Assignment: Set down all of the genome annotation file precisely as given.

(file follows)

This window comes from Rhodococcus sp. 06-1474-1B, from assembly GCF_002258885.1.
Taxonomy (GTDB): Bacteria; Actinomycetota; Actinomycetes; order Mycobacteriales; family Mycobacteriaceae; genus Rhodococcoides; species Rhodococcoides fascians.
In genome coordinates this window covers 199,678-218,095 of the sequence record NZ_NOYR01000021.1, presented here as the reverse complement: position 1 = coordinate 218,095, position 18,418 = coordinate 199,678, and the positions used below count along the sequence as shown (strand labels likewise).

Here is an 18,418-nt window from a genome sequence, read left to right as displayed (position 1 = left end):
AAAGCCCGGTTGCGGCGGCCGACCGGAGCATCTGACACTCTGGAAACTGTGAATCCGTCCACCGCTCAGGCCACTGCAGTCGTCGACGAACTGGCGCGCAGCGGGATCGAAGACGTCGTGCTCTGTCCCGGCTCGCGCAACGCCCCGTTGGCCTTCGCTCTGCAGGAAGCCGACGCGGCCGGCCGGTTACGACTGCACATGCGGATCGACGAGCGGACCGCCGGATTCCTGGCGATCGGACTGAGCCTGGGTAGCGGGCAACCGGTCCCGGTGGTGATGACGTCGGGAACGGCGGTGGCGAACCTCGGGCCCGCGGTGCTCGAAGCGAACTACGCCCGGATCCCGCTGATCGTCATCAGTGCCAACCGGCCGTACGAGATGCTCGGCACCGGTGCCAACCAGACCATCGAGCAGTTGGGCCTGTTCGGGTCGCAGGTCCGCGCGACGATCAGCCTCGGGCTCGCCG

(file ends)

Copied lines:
This window comes from Rhodococcus sp. 06-1474-1B, from assembly GCF_002258885.1.
Taxonomy (GTDB): Bacteria; Actinomycetota; Actinomycetes; order Mycobacteriales; family Mycobacteriaceae; genus Rhodococcoides; species Rhodococcoides fascians.
In genome coordinates this window covers 199,678-218,095 of the sequence record NZ_NOYR01000021.1, presented here as the reverse complement: position 1 = coordinate 218,095, position 18,418 = coordinate 199,678, and the positions used below count along the sequence as shown (strand labels likewise).

Here is an 18,418-nt window from a genome sequence, read left to right as displayed (position 1 = left end):
AAAGCCCGGTTGCGGCGGCCGACCGGAGCATCTGACACTCTGGAAACTGTGAATCCGTCCACCGCTCAGGCCACTGCAGTCGTCGACGAACTGGCGCGCAGCGGGATCGAAGACGTCGTGCTCTGTCCCGGCTCGCGCAACGCCCCGTTGGCCTTCGCTCTGCAGGAAGCCGACGCGGCCGGCCGGTTACGACTGCACATGCGGATCGACGAGCGGACCGCCGGATTCCTGGCGATCGGACTGAGCCTGGGTAGCGGGCAACCGGTCCCGGTGGTGATGACGTCGGGAACGGCGGTGGCGAACCTCGGGCCCGCGGTGCTCGAAGCGAACTACGCCCGGATCCCGCTGATCGTCATCAGTGCCAACCGGCCGTACGAGATGCTCGGCACCGGTGCCAACCAGACCATCGAGCAGTTGGGCCTGTTCGGGTCGCAGGTCCGCGCGACGATCAGCCTCGGGCTCGCCG